SOMETIMES I am asked by customers if I will take a job on a Sunday, concerned as some of them are about my observance of the fourth commandment 'Remember the Sabbath day and keep it holy'.

It is gratifying that they are cognisant of my often barely adequate attempts to observe my faith.

However, in the world of self employed taxi driving, it is pretty much necessary to take all work offered.

But I did keep the Sabbath day holy, with not only attendance at Holy Communion itself, but also at The Assistant Curate’s training session afterwards, for new chalice bearers, during which I was delighted to add a new word to my vocabulary: epiclesis.

So it was on Sunday evening that, fortified by both a day’s sleep and the rites of the holy church, I set off for a night on the road.

"Look," I said to my customer as we drove through Abingdon town centre, late Sunday night, “There are no taxis on the rank and seven people waiting,” a rare occurrence.

As we drove past, despite my roof light being off and the taxi being full of people, there were shouted attempts to flag me down.

Every bank holiday, a familiar pattern of work plays itself out on the streets of Abingdon. Effectively, the on-demand Saturday night business is transferred to Sunday night, and those who have taken advantage of the extra day’s holiday to indulge in an excess of alcohol can no doubt sleep it off on the Monday.

This Monday, we drove all night, from darkness into light. And at the end of a shift which had encompassed Heathrow, Abingdon, Bicester, Birmingham Airport, Witney and Grove, I awaited the last passenger of the night for Gloucester Green, when there was an outstanding sunrise over Abingdon Bridge.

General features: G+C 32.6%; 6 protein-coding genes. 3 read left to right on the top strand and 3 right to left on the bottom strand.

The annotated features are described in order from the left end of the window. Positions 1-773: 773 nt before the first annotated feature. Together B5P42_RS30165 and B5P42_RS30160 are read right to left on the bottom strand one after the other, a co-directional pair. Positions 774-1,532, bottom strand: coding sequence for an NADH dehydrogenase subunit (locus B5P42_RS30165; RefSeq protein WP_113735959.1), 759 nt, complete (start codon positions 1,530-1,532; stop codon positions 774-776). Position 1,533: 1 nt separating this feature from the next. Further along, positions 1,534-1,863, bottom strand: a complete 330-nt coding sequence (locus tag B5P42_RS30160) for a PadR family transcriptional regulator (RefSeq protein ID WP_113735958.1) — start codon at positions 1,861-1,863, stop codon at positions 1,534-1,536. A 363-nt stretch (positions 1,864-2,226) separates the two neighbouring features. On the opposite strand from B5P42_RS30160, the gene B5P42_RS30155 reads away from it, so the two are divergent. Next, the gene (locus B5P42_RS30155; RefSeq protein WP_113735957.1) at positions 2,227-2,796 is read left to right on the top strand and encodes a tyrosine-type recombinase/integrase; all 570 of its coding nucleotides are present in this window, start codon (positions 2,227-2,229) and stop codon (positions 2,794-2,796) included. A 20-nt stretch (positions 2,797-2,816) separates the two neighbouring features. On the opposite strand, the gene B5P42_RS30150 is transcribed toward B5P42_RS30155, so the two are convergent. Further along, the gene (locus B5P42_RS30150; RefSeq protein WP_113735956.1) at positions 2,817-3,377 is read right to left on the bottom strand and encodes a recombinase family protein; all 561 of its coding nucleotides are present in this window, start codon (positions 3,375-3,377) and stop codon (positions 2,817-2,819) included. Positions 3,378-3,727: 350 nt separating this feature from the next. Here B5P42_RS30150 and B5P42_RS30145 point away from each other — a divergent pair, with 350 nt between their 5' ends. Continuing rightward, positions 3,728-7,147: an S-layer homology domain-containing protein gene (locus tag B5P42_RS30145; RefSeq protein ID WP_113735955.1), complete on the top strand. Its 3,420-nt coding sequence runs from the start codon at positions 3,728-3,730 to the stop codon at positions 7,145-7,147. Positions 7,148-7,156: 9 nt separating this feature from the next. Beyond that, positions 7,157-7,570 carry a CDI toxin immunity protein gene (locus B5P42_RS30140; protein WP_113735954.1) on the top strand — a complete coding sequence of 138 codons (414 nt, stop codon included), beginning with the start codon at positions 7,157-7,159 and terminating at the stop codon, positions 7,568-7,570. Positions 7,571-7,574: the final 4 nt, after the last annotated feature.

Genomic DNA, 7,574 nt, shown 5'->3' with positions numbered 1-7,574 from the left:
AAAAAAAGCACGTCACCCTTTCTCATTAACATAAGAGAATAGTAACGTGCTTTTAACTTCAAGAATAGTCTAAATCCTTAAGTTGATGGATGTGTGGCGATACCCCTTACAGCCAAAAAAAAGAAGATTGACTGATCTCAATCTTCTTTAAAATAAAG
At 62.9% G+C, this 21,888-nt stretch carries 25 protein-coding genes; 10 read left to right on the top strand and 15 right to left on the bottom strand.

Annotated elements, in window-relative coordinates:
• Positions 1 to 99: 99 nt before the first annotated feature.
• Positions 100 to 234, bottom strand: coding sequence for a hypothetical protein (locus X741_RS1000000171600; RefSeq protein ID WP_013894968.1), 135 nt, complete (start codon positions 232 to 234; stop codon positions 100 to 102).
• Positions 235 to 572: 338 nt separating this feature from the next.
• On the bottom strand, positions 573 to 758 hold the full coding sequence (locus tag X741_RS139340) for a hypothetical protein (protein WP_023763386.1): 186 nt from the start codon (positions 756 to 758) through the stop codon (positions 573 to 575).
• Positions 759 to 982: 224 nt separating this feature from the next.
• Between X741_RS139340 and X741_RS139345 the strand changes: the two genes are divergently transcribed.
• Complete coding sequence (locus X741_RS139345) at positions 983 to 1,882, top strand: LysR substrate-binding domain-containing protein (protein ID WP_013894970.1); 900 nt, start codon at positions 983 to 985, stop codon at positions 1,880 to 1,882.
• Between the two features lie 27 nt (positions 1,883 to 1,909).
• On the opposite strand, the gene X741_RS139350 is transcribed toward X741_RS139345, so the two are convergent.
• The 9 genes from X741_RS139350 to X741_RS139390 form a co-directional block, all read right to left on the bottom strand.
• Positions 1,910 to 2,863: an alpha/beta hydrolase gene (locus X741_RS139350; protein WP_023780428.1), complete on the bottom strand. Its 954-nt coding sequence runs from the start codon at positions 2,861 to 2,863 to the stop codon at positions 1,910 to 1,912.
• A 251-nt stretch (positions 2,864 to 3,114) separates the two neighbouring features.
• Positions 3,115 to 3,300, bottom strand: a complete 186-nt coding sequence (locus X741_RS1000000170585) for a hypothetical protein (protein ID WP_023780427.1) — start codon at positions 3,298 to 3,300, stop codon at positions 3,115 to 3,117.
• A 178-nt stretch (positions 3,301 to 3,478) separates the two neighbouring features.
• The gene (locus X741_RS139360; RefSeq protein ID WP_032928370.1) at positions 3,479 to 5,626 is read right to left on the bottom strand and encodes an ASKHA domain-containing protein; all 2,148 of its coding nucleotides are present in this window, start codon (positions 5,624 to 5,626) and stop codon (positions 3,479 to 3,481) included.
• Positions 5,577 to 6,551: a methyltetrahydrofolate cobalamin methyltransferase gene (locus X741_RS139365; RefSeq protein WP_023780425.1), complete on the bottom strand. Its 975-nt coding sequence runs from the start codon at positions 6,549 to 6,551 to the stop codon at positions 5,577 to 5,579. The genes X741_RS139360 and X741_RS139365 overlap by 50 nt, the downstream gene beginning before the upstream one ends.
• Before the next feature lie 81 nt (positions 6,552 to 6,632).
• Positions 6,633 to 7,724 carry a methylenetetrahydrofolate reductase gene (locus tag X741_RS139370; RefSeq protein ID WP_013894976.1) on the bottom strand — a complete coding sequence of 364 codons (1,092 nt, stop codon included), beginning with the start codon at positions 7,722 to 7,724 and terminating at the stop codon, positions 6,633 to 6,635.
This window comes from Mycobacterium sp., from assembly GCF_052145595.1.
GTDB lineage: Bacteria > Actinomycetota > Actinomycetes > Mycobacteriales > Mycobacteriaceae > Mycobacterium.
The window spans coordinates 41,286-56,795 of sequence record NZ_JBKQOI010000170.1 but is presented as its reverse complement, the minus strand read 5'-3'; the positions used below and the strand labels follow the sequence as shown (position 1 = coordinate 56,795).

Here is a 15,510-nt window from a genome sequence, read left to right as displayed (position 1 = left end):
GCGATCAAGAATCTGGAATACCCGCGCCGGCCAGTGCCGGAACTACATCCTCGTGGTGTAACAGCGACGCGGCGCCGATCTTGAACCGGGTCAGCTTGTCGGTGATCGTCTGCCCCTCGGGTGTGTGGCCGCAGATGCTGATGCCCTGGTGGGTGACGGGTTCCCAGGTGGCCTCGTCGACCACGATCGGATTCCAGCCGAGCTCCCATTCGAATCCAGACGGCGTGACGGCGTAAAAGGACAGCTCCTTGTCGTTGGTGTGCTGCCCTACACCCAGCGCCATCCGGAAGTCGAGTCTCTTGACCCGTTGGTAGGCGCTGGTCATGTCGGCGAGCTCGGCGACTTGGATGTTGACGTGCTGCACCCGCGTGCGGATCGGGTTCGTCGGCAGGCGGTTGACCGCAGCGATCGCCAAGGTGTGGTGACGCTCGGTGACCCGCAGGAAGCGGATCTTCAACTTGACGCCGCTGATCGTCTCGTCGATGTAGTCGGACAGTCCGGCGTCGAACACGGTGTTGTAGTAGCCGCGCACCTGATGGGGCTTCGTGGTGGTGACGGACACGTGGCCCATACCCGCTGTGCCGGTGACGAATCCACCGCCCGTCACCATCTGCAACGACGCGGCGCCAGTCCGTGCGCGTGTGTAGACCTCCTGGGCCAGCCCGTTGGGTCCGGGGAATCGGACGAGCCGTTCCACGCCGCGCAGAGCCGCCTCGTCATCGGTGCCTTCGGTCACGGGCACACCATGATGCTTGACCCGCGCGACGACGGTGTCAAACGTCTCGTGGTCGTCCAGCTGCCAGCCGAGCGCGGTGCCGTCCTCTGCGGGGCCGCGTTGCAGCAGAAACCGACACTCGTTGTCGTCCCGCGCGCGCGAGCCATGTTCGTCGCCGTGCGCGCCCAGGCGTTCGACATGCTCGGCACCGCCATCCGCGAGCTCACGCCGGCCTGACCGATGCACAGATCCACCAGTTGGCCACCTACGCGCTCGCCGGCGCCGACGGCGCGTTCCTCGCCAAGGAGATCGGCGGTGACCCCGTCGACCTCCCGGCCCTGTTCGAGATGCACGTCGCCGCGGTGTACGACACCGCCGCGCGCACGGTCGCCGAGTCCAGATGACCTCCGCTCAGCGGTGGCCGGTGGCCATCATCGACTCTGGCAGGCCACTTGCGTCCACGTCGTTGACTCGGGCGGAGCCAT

One of the best aspects of earning a living from taxi driving is the lack of regularity in working hours, having to take breaks and meals when they occur.

A few hours into my shift, there was an opportunity for just such a break, with a meal at a pub in Bicester, where customers were sat around in front of televisions showing European election results.

This pub is part of a national chain, each of which has carpets woven to an individually designed pattern on the floor. Someone I met on Twitter wrote a book about the carpets and hired me to drive him in the real world, to some of their local branches. He acknowledges me in print as having taught him more about Oxfordshire in an afternoon than he could have read in books.

It is always gratifying when any customer acknowledges what we do for them. But great taxi driving is as much about learning from the customers, as it is about what we can do in an altruistic manner to help them.